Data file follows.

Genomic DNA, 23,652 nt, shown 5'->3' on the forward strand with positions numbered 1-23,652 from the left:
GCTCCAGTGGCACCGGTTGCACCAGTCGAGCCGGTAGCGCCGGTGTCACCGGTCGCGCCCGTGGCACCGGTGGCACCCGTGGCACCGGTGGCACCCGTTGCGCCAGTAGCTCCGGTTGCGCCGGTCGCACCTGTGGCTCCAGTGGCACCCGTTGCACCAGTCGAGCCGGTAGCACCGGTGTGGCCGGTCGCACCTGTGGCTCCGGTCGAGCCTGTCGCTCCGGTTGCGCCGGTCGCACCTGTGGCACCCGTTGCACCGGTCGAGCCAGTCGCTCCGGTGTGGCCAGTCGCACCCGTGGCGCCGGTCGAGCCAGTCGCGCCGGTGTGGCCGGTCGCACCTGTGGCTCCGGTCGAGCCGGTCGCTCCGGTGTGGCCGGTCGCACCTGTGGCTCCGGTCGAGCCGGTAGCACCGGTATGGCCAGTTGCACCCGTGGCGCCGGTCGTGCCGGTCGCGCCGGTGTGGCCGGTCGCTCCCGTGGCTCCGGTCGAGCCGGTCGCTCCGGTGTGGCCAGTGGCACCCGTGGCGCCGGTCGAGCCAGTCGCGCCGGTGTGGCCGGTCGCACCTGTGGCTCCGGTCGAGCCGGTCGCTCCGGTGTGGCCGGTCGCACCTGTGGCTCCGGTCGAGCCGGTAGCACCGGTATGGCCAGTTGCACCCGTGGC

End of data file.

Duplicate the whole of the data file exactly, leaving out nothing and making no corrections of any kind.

Genomic DNA, 23,652 nt, shown 5'->3' on the forward strand with positions numbered 1-23,652 from the left:
GCTCCAGTGGCACCGGTTGCACCAGTCGAGCCGGTAGCGCCGGTGTCACCGGTCGCGCCCGTGGCACCGGTGGCACCCGTGGCACCGGTGGCACCCGTTGCGCCAGTAGCTCCGGTTGCGCCGGTCGCACCTGTGGCTCCAGTGGCACCCGTTGCACCAGTCGAGCCGGTAGCACCGGTGTGGCCGGTCGCACCTGTGGCTCCGGTCGAGCCTGTCGCTCCGGTTGCGCCGGTCGCACCTGTGGCACCCGTTGCACCGGTCGAGCCAGTCGCTCCGGTGTGGCCAGTCGCACCCGTGGCGCCGGTCGAGCCAGTCGCGCCGGTGTGGCCGGTCGCACCTGTGGCTCCGGTCGAGCCGGTCGCTCCGGTGTGGCCGGTCGCACCTGTGGCTCCGGTCGAGCCGGTAGCACCGGTATGGCCAGTTGCACCCGTGGCGCCGGTCGTGCCGGTCGCGCCGGTGTGGCCGGTCGCTCCCGTGGCTCCGGTCGAGCCGGTCGCTCCGGTGTGGCCAGTGGCACCCGTGGCGCCGGTCGAGCCAGTCGCGCCGGTGTGGCCGGTCGCACCTGTGGCTCCGGTCGAGCCGGTCGCTCCGGTGTGGCCGGTCGCACCTGTGGCTCCGGTCGAGCCGGTAGCACCGGTATGGCCAGTTGCACCCGTGGC